What this points to, at least, is that the NYC-area population of birders is sizable and healthy. That’s a good thing, I think, even if it means some people who don’t know good birding rules (or don’t care about them) are in the bunch.
The problem we had here in Chicago with the Snowies is that the sightings flew off of the listservs and onto the front pages of the daily papers, driving some members of the public who haven’t a clue about keeping respectful distances or not tromping through protected areas in search of the birds. I look at these as “teachable moments,” but on the other hand it’s hard not to get frustrated when crowds of people stalk the bird up close and upset it. (And the theory is that the Snowies we have here are young ones who flew south because they couldn’t compete for food with stronger birds up north, so they’re already stressed to begin with.)
For what it’s worth, every one of us at one point was an inexperienced birder and probably wasn’t aware of the etiquette until a veteran birder explained it to us; raising awareness of the do’s and don’ts goes a long way toward building better birders. (That said, there are certainly some jerks out there who scoff at the rules, whether well-defined or unspoken. Those people shouldn’t be let off lightly.)
I’m always a bit baffled that people act as if they’re being wronged because other people have decided not to post a sensitive species to a mailing list. I’m a “rank amateur” myself and have never seen a snowy owl, but I’m perfectly fine with not being informed about an owl sighting if it means that the owl will have a better chance of survival. I feel sorry for those whose primary idea of birding seems to be waiting for a rare species to be reported on a mailing list and then driving out to see it with a crush of other people. Some day (probably in the far future) I’ll stumble upon my own Snowy Owl, and the experience will be infinitely better than if I drove out to see a stakeout bird. And if that Snowy Owl never shows up, I’ll still have the joy of exploring my corner of the world on my own and seeing what surprises show up (as they inevitably do with a bit of patience).
My policy on reporting owls is to consider each situation then decide how much information to give to which other people. Some owls are more likely to be disturbed or harassed than others. When I find Long-eared Owls roosting locally, I don’t usually post exact location information for all to see because people too often flush the roosting owls, intentionally or unintentionally.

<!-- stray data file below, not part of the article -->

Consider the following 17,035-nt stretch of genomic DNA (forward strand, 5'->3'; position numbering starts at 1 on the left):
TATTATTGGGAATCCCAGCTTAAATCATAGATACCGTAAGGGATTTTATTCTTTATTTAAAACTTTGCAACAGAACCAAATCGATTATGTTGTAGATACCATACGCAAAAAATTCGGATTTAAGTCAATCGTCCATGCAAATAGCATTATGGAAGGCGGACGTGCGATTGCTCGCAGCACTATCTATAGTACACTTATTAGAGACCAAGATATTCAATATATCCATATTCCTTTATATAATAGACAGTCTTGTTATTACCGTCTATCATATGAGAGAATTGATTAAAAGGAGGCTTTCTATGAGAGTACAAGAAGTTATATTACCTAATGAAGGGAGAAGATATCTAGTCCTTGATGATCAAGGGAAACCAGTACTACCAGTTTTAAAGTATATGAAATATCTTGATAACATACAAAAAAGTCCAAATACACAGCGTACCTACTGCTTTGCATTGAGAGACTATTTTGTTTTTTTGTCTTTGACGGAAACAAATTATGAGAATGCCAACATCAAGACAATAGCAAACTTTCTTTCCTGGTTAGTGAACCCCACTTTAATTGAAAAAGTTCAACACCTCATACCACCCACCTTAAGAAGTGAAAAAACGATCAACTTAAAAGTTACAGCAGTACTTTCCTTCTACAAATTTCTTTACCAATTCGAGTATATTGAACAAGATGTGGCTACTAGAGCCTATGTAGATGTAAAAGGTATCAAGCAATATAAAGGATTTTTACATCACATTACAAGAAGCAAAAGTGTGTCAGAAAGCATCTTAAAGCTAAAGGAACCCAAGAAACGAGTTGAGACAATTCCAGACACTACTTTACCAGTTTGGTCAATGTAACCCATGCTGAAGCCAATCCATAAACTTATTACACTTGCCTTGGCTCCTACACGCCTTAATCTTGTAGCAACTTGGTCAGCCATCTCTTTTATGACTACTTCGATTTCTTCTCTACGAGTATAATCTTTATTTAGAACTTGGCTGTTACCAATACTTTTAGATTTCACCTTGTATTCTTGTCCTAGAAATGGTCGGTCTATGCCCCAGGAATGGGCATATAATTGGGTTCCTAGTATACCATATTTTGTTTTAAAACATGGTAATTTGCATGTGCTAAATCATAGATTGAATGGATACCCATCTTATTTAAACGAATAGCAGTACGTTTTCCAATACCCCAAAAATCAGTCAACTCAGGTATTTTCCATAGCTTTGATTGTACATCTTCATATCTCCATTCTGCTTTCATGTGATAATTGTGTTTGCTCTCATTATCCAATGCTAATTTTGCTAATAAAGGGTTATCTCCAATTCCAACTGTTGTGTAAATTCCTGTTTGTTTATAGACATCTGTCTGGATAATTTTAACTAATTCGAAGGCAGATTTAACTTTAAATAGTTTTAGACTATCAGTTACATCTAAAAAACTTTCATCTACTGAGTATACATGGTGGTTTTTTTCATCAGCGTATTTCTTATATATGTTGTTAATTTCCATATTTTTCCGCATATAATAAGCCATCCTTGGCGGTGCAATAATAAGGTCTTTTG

When I was in California last month I saw a tree full of Long-ears that was right next to a building with people coming and going. The owls just sat in the tree while people wandered around underneath it and while I took photographs. I was told that over twenty of them had been counted in that tree and that they’d been roosting there for years. It seems obvious to me that having their location posted is not harming those particular owls.
Hear, hear, Nancy.
@Nancy and Beth: I’m not sure where the whole “elite” birder thing came from to begin with but from what I have seen, if people show up and bird they are accepted by other birders. I’ve only been birding for 6 years now but quickly learned that the birding community is largely made up of people who are willing to share what they know and help new birders along. If you want to be included just show up, introduce yourself, and bird.
Corey, that’s great to hear! However, the situation is something of a conundrum. If I don’t know there’s a rare bird/owl out there, I won’t have the chance to gather with the others to say hello. Most of my birding is in Central Park so I generally see the same people when I’m out. They don’t seem to know much about happenings outside the park so it’s difficult to learn about rarities without a source like the internet.
I don’t get it! where is the problem with owls/birders/photographers in North America!?
Why so emotional?
Two owls were reported. Good.
Lots of people went to see them. Good.
Two guys trespassed. Bad.
Why not just report them / forward the video to authorities so they are pulled from the reserve and fined? Good, end of story.
Why post the video on a birding listserv?
Why start a discussion about photography versus birding versus elite and so on.
Why, why why?
They trespassed, people collected evidence, and they should be prosecuted. Where’s the problem?
@Jochen: The info has been forwarded to the police. They will fail to prosecute (though they have been friendly about gathering evidence). Heck, when the guy in Indiana (I think it was Indiana) straight up shot a Whooping Crane he ended up having to pay $1.
@Beth: In winter, you will find New York birders on barrier beaches, wherever there is open fresh water, and out on the east end of Long Island.
In spring, you will find New York birders at Forest Park, Prospect Park, Alley Pond Park, Central Park, Hempstead Lake State Park, and anywhere warblers can be spotted.
In summer you should look for New York birders at Cupsogue and on the east pond of Jamaica Bay.
In fall, a return to the barrier beaches is a good bet, as well as hawk-watching sites, and parks with lots of brushy areas (Kissena Park in Queens is a great example).
If you spend one year doing the above you will likely meet the vast majority of birders from southern New York.